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[34S] battery warning indicator / question
04-05-2015, 04:35 PM (This post was last modified: 04-05-2015 04:41 PM by matthiaspaul.)
Post: #27
RE: [34S] battery warning indicator / question
(03-31-2015 09:02 AM)Bernd Grubert Wrote:  What about adding a gold cap as a back-up power source for demanding calculation?
My experiences with super capacitors are limited to double-layer capacitors (EDLCs). In general, they are great to deliver the relatively high-energy peak currents observed f.e. in conjunction with GSM wireless modems, however, I have found them to be not without their own set of shortcomings as well.

For example, they are extremely sensitive to over-temperature and over-voltage (both no problems in a calculator, though). Compared to ceramic capacitors, they have higher leak currents reaching the low micro-amperes range (not a problem in many applications, but certainly an issue in a calculator without a hard power switch and powered by small capacity coin cells).

Further, for a supply voltage of ca. 3V two capacitor cells would have to be used in series (as the maximum allowed cell voltage is typically in the range of 0.9-2.8V only), which would require the cells to be balanced. Passive balancing would increase the "leak" current by a factor of 10 or more, but even with active balancing the leak current could not be reduced below about 2 micro-ampere.

Another potential issue is the fact, that the charge current must be current limited, as an uncharged capacitor represents almost a short circuit to the power supply - and depending on how much current the supply can deliver, it may take seconds to charge the capacitor. Unless power planes are decoupled from each other, this can easily cause brown outs / resets in other devices connected to the same supply. Parts or PCB traces could be permanently damaged due to over-current. Without some sort of current limiter, the batteries could overheat (and in the worst case explode) when inserting fresh batteries. Much less of a problem in a coin-cell powered calculator, as the batteries would most probably be empty before bursting, nevertheless, this is an issue that needs to be taken into account.

One possible solution might be to add some circuitry to disconnect the super capacitor when the calculator is powered off (to eliminate the leak current when it hurts) or the battery voltage exceed the allowed capacitor voltage (even as little as 0.1V too much will damage the capacitor mid-term), to slowly (in order to avoid resets) charge it once the calculator is on and running at low speed, and to directly connect it to the power plane once it is fully charged *and* the calculator wants to run at a higher speed. With the super capacitor under firmware control, unless the battery voltage is above a certain threshold value, the calculator would not attempt to run at high speed until the capacitor is fully charged. Depending on if the capacitor is connected or not, the firmware would use different thresholds to determine when it needs to switch back to slow speed or has to power down. An approach like this might be suitable to get the most out of those little coin cells, but it's a bit more than simply dropping a capacitor into the existing design.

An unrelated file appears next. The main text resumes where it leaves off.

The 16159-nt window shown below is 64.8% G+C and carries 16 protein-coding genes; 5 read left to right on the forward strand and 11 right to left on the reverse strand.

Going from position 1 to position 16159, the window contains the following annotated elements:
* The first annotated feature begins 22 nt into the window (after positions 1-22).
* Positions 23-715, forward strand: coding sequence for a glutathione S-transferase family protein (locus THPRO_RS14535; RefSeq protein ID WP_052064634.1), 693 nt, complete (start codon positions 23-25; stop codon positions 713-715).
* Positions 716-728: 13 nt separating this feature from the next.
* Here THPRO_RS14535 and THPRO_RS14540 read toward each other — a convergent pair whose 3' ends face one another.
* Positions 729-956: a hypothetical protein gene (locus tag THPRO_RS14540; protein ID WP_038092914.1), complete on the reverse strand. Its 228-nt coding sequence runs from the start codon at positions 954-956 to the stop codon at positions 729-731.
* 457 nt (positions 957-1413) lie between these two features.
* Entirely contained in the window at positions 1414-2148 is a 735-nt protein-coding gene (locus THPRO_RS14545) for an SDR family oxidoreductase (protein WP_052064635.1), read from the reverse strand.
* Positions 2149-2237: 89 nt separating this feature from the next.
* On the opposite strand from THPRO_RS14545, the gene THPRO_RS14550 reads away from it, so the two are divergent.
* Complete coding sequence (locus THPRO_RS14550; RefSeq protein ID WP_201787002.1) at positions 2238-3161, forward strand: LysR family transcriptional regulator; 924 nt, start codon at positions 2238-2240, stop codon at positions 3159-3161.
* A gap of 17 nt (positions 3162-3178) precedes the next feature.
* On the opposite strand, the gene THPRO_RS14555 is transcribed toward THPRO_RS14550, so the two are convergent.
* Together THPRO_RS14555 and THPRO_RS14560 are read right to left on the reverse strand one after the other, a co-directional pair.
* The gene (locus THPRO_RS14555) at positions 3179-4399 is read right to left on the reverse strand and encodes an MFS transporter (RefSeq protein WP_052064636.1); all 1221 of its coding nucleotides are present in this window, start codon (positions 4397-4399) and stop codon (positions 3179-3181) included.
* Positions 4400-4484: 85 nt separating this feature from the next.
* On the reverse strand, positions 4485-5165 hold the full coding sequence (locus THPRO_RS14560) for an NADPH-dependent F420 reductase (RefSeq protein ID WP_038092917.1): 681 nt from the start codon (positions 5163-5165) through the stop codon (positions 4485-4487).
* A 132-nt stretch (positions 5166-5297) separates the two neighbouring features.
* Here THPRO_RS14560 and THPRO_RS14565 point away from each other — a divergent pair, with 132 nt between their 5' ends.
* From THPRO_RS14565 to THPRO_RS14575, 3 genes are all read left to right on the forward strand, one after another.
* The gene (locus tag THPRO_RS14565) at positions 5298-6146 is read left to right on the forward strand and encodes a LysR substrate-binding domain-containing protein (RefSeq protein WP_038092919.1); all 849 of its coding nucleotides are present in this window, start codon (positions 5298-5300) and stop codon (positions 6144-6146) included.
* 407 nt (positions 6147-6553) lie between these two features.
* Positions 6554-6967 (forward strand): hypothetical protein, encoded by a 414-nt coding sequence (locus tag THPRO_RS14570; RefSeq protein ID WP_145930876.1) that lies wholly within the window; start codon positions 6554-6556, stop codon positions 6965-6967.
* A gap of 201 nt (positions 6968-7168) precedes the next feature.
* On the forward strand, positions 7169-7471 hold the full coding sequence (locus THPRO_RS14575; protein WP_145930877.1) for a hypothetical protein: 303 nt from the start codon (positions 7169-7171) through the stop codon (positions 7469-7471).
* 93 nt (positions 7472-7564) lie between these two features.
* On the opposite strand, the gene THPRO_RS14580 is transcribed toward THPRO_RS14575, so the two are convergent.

However, I think, the first and primary goal should be to find out, if the WP 34S suffers from similar high current spikes beyond the normal peak current (which we must assume as unavoidable under normal operation) as observed in the HP 15c LE, and if so, to eliminate them.
Even very short spikes would cause the calculator to reset, so if they'd exist and we could avoid them, we would already gain alot of headroom until the voltage under normal peak load drops low enough to reset the calculator. Such spikes may be too short to even measure them (with the calculator's hardware, that is), so it would be next to impossible to take them into account in any possibly more sophisticated power management schemes, except for by adding some empirically derived and undesirably large safety factor. As demonstrated above, a suitable ceramic capacitor may be enough to accomplish this goal already.
Most important is low leak current (since the capacitor remains connected at all times, and even a low leak current would eventually exhaust the batteries), followed by low ESR (so it can stabilize the power plane enough), followed by capacity (larger is better, but to eliminate the current spikes, something between 10-100uF is already enough, and typically, the other parameters weaken with increasing capacity).
Perhaps this would already stabilize the power plane long enough for the voltage detection code to get more "deterministic" readouts and thereby make the low battery indicator more reliably.



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RE: [34S] battery warning indicator / question - matthiaspaul - 04-05-2015 04:35 PM

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